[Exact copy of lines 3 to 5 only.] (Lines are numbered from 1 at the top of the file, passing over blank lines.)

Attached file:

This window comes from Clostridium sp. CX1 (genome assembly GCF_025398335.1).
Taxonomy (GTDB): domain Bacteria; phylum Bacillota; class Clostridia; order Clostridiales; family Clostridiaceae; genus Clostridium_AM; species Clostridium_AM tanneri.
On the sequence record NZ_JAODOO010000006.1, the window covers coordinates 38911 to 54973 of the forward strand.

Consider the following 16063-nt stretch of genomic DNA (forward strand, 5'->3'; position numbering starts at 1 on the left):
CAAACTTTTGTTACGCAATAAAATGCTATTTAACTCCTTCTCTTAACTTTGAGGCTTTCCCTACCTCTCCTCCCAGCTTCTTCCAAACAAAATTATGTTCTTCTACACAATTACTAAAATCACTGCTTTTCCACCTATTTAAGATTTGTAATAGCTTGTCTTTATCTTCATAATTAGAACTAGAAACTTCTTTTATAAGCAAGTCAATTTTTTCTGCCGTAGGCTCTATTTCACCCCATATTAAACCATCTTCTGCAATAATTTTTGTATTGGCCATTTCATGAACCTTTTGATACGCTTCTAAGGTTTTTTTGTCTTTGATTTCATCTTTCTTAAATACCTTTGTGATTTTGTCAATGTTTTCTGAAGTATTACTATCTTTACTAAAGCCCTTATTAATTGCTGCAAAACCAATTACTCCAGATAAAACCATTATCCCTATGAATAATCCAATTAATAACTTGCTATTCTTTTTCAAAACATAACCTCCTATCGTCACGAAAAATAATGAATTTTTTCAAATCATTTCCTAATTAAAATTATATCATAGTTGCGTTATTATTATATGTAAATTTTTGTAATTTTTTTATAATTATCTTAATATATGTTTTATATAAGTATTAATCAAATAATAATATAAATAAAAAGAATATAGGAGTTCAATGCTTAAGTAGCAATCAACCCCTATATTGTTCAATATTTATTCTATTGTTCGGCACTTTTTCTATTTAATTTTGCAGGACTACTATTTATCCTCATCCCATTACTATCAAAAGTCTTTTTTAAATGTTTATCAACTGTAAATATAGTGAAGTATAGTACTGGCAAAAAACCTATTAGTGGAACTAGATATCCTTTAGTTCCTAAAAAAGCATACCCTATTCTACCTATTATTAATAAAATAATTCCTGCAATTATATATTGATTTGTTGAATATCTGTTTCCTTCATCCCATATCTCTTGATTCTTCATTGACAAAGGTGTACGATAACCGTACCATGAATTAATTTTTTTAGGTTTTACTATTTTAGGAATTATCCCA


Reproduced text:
On the sequence record NZ_JAODOO010000006.1, the window covers coordinates 38911 to 54973 of the forward strand.

Consider the following 16063-nt stretch of genomic DNA (forward strand, 5'->3'; position numbering starts at 1 on the left):
CAAACTTTTGTTACGCAATAAAATGCTATTTAACTCCTTCTCTTAACTTTGAGGCTTTCCCTACCTCTCCTCCCAGCTTCTTCCAAACAAAATTATGTTCTTCTACACAATTACTAAAATCACTGCTTTTCCACCTATTTAAGATTTGTAATAGCTTGTCTTTATCTTCATAATTAGAACTAGAAACTTCTTTTATAAGCAAGTCAATTTTTTCTGCCGTAGGCTCTATTTCACCCCATATTAAACCATCTTCTGCAATAATTTTTGTATTGGCCATTTCATGAACCTTTTGATACGCTTCTAAGGTTTTTTTGTCTTTGATTTCATCTTTCTTAAATACCTTTGTGATTTTGTCAATGTTTTCTGAAGTATTACTATCTTTACTAAAGCCCTTATTAATTGCTGCAAAACCAATTACTCCAGATAAAACCATTATCCCTATGAATAATCCAATTAATAACTTGCTATTCTTTTTCAAAACATAACCTCCTATCGTCACGAAAAATAATGAATTTTTTCAAATCATTTCCTAATTAAAATTATATCATAGTTGCGTTATTATTATATGTAAATTTTTGTAATTTTTTTATAATTATCTTAATATATGTTTTATATAAGTATTAATCAAATAATAATATAAATAAAAAGAATATAGGAGTTCAATGCTTAAGTAGCAATCAACCCCTATATTGTTCAATATTTATTCTATTGTTCGGCACTTTTTCTATTTAATTTTGCAGGACTACTATTTATCCTCATCCCATTACTATCAAAAGTCTTTTTTAAATGTTTATCAACTGTAAATATAGTGAAGTATAGTACTGGCAAAAAACCTATTAGTGGAACTAGATATCCTTTAGTTCCTAAAAAAGCATACCCTATTCTACCTATTATTAATAAAATAATTCCTGCAATTATATATTGATTTGTTGAATATCTGTTTCCTTCATCCCATATCTCTTGATTCTTCATTGACAAAGGTGTACGATAACCGTACCATGAATTAATTTTTTTAGGTTTTACTATTTTAGGAATTATCCCA